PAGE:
I continued with my plan to gel every four miles and to keep drinking well (I dehydrate easily and wanted to avoid that because I knew I would never finish strong or well if that happened). I realized I was running out of my HEED drink, so I started grabbing drinks at all of the aid stations. It is impossible for me to drink out of a cup while running, so I would grab the cup, say "thanks", stop and take two quick sips, and then take off running again. I don't think those aid stations cost me more than five or six seconds each. The coldness of the drinks made me feel a little side-achey, but I knew I needed the fluids so I drank them anyway. At one point I unscrewed the top of my water bottle to get my last little bit of drink out and the top fell and rolled. I wasn't stopping for anything, so I took the last swig out of the bottle and then dropped it.
Bedises the Ragnar shout-outs and saying thank you to the volunteers who handed me drinks, I didn't talk to anyone. I was really, really concentrating on everything. I know some people "zone out" when they run or like to be distracted, but I don't (at least not when I am racing). I was constantly concentrating on my pace, my form, my breathing, my legs, and everything else. I didn't want to zone out or be distracted. I wanted to concentrate. So I did!
I did think about Jenny quite a bit. I thought that her and Alana (and my Dad, Pam and Josh) were getting texts sent to their phones every time I passed a check point so that they knew how I was doing. I stomped on those timer pads when I went by and thought how cool it was that they knew how I was doing. It made me smile to think they were following along (and I wanted them to be proud of me). Little did I know that the system didn't work and they didn't get a single update! Poor Josh was worried and wondering how I was doing, and all they could do was sit and wait for me to appear near the finish line.
My pace slowed down around mile 19, but not terribly so (down about 20 seconds a mile). It was hard at that point to think that I still had to run over 7 miles (and for over an hour!) but I was happy at that point to still be feeling pretty good. My legs were TIRED and a bit crampy, and of course my whole body was tired, but I never felt like I couldn't keep running, I never felt sick, I never felt out of breath, I never felt like crying... I still felt pretty dang strong, which felt awesome.
And I kept on running. There were people walking everywhere now, and even though I had slowed down a bit, I was passing people like crazy. I got more and more excited as we got closer to the finish. My stomach felt great, and I knew that if I was able to just keep going as I was, that I was going to beat my goal of finishing in under 4:29. (Truth be told I really wanted to finish under 4:20, and I started to realize that that was highly likely too).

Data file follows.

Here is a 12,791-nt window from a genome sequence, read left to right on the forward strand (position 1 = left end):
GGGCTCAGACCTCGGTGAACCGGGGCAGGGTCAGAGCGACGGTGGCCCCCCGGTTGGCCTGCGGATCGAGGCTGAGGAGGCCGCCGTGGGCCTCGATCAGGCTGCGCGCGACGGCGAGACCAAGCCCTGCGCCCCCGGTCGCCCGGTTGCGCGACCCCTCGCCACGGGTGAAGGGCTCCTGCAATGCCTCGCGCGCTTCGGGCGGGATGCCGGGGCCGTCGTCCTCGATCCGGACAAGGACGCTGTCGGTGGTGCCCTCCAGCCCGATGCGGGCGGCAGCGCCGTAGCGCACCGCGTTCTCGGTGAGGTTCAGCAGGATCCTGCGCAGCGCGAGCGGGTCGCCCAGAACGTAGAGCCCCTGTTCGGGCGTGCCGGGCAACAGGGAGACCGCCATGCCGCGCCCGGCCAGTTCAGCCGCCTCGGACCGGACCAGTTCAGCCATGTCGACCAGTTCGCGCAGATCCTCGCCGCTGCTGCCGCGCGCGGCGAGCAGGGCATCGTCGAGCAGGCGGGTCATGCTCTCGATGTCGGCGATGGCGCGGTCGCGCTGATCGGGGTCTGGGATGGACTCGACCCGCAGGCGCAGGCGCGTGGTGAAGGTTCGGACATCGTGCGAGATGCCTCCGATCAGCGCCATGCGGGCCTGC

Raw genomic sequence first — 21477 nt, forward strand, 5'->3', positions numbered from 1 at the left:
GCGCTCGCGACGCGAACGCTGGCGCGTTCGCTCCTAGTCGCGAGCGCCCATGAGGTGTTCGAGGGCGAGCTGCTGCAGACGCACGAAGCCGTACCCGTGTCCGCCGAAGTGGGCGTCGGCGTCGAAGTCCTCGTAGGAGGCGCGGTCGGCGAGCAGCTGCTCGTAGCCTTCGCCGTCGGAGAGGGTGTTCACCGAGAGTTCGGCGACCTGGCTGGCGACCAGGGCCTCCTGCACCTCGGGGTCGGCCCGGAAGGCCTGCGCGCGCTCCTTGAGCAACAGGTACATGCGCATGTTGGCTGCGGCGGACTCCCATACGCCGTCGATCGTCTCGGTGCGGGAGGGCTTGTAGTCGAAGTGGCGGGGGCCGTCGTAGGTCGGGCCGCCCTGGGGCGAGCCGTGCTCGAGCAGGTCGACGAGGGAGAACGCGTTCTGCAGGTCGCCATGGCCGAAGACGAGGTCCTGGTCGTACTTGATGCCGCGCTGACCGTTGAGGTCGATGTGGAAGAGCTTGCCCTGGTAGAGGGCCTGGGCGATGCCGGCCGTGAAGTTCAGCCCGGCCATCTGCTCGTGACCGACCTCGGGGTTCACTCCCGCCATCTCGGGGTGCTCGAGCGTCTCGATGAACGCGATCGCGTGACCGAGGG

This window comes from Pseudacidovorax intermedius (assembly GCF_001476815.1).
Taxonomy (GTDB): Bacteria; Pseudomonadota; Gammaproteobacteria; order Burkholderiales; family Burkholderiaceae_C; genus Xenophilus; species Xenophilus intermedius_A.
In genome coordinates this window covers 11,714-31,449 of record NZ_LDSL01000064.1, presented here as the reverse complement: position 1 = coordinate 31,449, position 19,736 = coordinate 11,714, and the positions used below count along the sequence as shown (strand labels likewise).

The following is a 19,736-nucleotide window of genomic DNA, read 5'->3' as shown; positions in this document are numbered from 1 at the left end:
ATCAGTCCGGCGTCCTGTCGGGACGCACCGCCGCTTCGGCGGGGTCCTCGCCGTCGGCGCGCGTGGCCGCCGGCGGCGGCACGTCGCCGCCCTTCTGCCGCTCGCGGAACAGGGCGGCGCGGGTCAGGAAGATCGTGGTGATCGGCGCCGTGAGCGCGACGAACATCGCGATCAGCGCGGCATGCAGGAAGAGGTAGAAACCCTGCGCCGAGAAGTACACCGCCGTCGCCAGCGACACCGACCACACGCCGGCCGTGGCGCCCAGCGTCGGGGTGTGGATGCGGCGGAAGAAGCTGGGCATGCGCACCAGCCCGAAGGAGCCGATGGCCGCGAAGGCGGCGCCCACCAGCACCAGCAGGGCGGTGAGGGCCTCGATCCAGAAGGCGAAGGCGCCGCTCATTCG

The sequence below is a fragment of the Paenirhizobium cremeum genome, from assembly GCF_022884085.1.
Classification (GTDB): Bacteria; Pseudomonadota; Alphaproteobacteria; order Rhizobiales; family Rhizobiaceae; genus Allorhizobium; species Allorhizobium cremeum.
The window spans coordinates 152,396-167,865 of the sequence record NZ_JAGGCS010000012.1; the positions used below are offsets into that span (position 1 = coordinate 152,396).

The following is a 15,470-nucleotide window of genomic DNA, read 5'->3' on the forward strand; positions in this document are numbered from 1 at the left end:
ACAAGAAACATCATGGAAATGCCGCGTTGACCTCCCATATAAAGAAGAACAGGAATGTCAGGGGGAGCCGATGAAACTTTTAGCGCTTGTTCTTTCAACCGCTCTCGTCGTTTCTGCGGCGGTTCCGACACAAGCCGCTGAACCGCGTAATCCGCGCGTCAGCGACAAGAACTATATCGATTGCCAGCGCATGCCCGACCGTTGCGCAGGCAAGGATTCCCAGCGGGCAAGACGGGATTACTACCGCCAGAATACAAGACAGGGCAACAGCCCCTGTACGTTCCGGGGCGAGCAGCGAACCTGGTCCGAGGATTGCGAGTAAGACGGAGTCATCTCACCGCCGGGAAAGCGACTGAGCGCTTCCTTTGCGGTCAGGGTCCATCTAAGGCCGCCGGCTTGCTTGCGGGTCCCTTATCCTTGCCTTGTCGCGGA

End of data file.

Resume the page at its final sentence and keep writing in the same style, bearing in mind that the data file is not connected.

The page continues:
I never did recatch the 4:05 pace group after I stopped at mile 9 to use the portapotty, but I had not yet seen (or been passed by) the 4:15 pace group, so that made me feel good too. (As it turns out, I looked up the time of the 4:05 pace group and the leader finished in 4:14 and change, so I really was just behind them).
The weather stayed PERFECT. It got warmer, but I was never hot. Every once and a while we would get a nice light breeze which was heavenly. It was "sunny" but a bit overcast a lot so the sun wasn't super strong on us.  The weather could not have been better as far as I am concerned.
Mile 23 was a hard stretch for me. It sounds SO close to being done in the big picture of 26.2 miles, and yet in reality you have over three miles to run, which is still a long way, especially when you are so tired. I kept thinking that if I just kept moving, I would keep ticking off the miles. I also had the quote in my head (sorry, I don't know who it is from!) "The marathon is tough, but I am toughter."
At this point in the race there were tons of people struggling. There were people walking, people sitting down on the road, people on the side of the road throwing up, people rubbing cramps, and people crying. I felt bad for them, and at the same time glad it wasn't me (and I kept hoping I wouldn't end up that way).
When I hit mile 24 I felt pretty good, and when I hit mile 25 I felt amazing! I picked my speed back up. I knew I had another 1.2 miles in me, and I knew that I wasn't going to hit "the wall" or crash even though I was exhausted.
I could see that the runners were turning a corner ahead and then going up and over a final overpass. It seemed really cruel to have to climb one last big hill, but I knew that on the other side of it was Mandalay Bay and the finish line. I knew I was going to see Josh, Dad, Pam and Noah and that I was going to cross that finish line and be a marathoner. And I knew my time was going to be pretty dang good too!